Simple GitHub Tutorial

I have posted a tutorial of Git (See Simple Git Tutorial). But it mixed up using Git and using GitHub together. I post this new tutorial to draw a line and make things clear.

Notice: If you run into any problems, it's highly recommended that you check out Github Docs, or Google it. If you still can't solve it, you can comment below this post.

Creating a Github Account


Checking your Local Git Config

Make sure that you have told Git your name and email. That is say, you should have run:

git config --global "<your_name>"
git config --global "<>"

Also see:

Connecting to GitHub with SSH

You are recommended to connecting to GitHub with SSH (instead of HTTP/HTTPS).

First, generate a new SSH key using new ED25519 algorithm:

ssh-keygen -t ed25519 -C "<>"

Then, Keep on repeating pressing Enter until your prompt appear again.

Finally, add your public key to GitHub:

  1. Go to SSH and GPG keys - GitHub.
  2. Click the green New SSH key button at the top right of the page.
  3. Fill out the form, where key is the content of ~/.ssh/ (This file is generated by the ssh-keygen command above. You may run cat ~/.ssh/ on Linux or Mac or run notepad ~/.ssh/ on Windows to check its content).
  4. Submit the form by clicking the green Add SSH key button.

The postfix .pub indicates that the file is a public key. The ssh-keygen command above also generates a private key file id_ed25519 (without the .pub postfix).

Also see:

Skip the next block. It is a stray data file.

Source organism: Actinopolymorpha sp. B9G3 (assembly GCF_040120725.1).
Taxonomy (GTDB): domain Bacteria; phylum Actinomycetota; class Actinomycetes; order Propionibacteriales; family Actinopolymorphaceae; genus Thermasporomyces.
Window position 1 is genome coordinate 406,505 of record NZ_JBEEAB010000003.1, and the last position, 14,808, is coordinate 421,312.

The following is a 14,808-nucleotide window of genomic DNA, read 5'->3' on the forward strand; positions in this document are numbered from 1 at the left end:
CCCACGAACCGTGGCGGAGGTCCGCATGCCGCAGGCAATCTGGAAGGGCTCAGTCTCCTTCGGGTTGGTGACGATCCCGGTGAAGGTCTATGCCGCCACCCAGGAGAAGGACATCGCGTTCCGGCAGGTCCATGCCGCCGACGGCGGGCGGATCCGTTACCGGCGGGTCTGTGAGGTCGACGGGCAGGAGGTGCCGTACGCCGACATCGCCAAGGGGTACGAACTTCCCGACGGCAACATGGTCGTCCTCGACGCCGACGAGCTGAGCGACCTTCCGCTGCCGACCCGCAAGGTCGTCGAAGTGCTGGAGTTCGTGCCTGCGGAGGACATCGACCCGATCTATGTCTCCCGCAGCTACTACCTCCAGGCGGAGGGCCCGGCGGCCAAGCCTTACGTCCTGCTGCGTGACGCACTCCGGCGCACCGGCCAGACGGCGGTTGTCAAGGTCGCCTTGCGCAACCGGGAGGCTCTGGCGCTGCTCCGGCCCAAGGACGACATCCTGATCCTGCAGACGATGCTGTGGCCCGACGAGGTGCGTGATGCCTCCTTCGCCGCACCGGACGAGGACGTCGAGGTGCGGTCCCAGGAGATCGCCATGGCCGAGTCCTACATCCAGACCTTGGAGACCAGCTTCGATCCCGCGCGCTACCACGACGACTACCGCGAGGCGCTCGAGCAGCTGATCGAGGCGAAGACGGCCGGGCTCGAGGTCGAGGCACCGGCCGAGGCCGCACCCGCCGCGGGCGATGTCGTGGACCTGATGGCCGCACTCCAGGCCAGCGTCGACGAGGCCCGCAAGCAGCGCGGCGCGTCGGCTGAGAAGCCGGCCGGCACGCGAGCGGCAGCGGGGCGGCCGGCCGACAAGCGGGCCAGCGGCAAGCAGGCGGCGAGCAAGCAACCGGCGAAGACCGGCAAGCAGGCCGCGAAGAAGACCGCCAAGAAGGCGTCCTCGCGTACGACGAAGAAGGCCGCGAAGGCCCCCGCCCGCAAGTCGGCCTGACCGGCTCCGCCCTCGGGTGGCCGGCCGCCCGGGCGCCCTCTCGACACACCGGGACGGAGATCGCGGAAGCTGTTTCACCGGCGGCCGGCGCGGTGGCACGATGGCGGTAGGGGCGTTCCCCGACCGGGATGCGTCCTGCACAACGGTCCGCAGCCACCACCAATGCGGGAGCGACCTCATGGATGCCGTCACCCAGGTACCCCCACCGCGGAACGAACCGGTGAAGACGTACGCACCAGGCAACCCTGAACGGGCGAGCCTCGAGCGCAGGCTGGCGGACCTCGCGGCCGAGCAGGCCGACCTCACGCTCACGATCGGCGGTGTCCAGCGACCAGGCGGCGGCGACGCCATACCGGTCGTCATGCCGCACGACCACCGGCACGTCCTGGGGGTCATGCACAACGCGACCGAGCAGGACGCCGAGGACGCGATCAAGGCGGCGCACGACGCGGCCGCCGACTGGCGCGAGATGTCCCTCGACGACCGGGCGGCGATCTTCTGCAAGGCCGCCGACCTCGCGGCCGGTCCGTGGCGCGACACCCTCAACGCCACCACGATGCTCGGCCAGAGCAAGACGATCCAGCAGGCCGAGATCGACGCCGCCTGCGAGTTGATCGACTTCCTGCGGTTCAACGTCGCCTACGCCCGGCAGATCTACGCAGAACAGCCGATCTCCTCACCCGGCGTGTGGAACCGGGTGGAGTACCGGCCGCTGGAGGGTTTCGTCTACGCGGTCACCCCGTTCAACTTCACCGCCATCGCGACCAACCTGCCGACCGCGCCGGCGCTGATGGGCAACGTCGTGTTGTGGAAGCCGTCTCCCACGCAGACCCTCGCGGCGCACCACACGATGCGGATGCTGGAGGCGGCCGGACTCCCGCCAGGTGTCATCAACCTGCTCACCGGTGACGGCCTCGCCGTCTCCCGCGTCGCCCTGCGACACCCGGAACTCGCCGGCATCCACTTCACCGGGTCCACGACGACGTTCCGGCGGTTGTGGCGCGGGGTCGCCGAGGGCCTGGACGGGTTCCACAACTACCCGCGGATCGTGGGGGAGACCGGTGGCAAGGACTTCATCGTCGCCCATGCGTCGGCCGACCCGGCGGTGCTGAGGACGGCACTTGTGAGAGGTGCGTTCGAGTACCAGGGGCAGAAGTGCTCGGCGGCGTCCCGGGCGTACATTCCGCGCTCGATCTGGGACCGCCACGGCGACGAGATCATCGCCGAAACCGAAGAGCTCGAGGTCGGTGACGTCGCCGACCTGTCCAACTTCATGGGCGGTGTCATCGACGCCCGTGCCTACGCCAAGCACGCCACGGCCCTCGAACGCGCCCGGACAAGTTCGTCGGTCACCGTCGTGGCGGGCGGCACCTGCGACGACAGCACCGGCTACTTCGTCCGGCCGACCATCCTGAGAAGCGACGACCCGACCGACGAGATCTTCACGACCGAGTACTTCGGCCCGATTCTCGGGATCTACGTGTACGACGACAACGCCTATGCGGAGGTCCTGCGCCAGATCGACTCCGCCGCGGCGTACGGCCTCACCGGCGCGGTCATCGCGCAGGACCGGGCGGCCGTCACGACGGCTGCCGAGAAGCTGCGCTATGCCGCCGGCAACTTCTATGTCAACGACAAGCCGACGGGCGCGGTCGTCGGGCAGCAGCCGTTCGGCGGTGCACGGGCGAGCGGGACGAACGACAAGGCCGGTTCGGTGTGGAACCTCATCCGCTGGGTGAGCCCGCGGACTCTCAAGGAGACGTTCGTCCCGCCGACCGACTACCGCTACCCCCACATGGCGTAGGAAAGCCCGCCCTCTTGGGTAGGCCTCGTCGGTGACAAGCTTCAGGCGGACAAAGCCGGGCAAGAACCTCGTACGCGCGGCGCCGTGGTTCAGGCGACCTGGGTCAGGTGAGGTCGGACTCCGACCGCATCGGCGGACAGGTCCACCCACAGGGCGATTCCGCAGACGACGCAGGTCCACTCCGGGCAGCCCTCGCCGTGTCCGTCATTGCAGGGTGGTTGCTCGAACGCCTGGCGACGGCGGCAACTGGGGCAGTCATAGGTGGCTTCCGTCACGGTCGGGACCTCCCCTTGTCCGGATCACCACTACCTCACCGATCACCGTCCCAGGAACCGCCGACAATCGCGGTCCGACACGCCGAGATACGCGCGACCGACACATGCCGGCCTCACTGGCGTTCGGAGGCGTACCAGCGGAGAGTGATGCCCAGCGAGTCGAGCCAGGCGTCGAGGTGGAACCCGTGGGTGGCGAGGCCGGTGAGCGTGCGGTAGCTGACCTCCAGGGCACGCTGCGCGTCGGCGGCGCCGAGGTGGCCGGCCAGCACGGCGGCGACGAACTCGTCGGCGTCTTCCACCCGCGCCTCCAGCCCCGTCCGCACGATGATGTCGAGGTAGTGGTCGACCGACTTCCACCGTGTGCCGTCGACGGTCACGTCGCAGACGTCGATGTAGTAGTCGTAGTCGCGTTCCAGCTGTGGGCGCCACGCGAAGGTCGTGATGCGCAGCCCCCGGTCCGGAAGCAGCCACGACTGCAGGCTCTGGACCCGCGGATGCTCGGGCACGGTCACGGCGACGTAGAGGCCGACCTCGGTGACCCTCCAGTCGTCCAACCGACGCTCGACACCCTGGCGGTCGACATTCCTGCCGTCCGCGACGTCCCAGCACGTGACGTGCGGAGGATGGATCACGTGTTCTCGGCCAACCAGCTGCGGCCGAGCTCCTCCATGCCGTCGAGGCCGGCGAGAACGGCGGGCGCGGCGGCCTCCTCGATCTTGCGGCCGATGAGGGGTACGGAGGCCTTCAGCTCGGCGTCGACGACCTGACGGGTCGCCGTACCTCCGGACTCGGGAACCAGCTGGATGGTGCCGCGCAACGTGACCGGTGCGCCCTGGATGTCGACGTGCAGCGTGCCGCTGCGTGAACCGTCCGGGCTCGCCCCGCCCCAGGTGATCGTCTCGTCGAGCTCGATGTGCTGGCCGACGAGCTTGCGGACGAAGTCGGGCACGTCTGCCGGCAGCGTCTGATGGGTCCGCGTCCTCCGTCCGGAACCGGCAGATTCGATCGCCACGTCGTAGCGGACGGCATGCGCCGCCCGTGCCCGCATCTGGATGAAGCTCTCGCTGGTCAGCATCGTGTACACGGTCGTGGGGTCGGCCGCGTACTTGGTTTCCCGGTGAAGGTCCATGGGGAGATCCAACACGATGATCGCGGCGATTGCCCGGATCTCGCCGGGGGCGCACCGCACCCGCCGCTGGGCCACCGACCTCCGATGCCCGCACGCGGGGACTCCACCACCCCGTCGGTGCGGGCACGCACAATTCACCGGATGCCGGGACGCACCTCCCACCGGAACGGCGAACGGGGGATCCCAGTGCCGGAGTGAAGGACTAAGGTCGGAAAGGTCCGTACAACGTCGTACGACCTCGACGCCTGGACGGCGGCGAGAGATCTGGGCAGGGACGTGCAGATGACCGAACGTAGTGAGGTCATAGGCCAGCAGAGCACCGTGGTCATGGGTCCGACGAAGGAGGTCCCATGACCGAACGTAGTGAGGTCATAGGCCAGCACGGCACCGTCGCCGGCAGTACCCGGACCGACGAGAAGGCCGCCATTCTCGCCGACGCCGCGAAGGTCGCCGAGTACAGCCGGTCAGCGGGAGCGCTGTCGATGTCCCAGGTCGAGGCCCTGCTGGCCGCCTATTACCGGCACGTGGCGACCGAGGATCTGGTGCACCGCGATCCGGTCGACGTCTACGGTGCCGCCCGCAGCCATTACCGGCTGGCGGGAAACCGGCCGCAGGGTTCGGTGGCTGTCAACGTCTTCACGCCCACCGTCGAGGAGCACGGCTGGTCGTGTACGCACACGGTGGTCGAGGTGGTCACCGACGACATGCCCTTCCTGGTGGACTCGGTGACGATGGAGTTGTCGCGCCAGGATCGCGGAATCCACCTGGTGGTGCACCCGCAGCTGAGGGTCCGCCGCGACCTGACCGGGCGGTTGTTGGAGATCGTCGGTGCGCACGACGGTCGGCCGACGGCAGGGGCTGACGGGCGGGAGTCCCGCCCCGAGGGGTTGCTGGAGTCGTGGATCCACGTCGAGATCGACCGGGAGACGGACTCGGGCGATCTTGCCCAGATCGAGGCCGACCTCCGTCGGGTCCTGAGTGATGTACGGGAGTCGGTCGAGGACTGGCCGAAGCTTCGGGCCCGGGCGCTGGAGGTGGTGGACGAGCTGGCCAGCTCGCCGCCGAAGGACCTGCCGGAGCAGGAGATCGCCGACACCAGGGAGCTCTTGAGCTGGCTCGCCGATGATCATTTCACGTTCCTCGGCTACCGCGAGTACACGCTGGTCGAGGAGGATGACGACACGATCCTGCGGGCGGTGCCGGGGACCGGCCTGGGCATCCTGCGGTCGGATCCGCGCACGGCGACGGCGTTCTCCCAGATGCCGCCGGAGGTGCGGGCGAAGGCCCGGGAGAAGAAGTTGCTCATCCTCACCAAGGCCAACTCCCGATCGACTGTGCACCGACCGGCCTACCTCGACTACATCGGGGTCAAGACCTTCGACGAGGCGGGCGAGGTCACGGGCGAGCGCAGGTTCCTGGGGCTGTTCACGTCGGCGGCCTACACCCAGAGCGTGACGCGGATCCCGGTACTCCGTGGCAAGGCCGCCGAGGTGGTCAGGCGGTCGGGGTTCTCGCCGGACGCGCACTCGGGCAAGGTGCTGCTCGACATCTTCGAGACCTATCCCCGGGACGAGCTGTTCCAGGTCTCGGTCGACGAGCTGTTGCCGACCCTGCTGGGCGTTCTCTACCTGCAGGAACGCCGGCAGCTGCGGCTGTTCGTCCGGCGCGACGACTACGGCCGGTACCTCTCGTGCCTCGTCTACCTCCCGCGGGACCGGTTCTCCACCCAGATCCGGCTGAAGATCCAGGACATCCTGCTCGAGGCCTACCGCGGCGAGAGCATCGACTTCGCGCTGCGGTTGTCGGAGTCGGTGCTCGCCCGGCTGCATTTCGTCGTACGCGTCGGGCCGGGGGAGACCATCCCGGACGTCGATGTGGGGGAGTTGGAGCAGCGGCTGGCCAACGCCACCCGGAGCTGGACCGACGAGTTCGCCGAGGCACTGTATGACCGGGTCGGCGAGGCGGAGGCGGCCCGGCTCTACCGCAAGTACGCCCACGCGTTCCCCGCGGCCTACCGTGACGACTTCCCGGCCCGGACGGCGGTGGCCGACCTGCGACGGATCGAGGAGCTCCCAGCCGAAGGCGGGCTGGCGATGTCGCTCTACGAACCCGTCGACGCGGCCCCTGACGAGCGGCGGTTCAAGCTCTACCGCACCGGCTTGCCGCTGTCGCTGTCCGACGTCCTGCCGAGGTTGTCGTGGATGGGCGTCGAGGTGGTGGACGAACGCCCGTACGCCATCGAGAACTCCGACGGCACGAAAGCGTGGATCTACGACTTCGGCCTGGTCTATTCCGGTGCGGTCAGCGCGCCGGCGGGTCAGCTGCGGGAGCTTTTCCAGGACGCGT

Due to the special network environment in China, you may often need to use proxy service to get a better browsing experience. Generally, when you enable the System Proxy option, only the traffic on port 80/443 (corresponding to HTTP/HTTPS) will go through the proxy server, while the traffic on SSH's default port 22 will not. With the following settings, you can force SSH traffic to go to port 443.

To test if SSH over the HTTPS port is possible, run:

ssh -T -p 443

Type yes if you see some info like:

Are you sure you want to continue connecting (yes/no/[fingerprint])?

If you receive response like below, it means it's OK:

Hi USERNAME! You've successfully authenticated, but GitHub does not
provide shell access.

You can now override your SSH settings to force any connection to to run through that server and port. Edit ~/.ssh/config and add this section:

Port 443
User git

Now your usual command like:

git clone

is equivalent to:

git clone ssh://

Also see:

GitHub Cli


Basic Usages


You can use git clone to clone an existing repo from GitHub. The simplest form looks like:

git clone <url> [<local_directory_name>]

where center brackets mean that <local_directory_name> is optional.

It's no longer recommended to use http/https url to clone. Using url like!

If you want to specify a branch when cloning, you can use -b option:

git clone -b <branch> <url>

If you don't want to include all commits, you can use the --depth option. This is helpful when cloning a large repo (you don't need so many commits before actually).

git clone <url> --depth=1

Next Steps